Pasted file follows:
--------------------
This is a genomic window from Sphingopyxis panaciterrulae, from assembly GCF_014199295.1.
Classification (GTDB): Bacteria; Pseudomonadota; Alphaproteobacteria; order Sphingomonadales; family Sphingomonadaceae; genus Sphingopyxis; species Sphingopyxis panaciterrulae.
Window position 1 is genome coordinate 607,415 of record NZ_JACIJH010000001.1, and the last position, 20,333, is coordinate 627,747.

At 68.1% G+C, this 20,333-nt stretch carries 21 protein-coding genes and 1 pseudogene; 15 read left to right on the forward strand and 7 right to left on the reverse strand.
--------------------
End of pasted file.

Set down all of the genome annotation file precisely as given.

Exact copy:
This is a genomic window from Sphingopyxis panaciterrulae, from assembly GCF_014199295.1.
Classification (GTDB): Bacteria; Pseudomonadota; Alphaproteobacteria; order Sphingomonadales; family Sphingomonadaceae; genus Sphingopyxis; species Sphingopyxis panaciterrulae.
Window position 1 is genome coordinate 607,415 of record NZ_JACIJH010000001.1, and the last position, 20,333, is coordinate 627,747.

At 68.1% G+C, this 20,333-nt stretch carries 21 protein-coding genes and 1 pseudogene; 15 read left to right on the forward strand and 7 right to left on the reverse strand.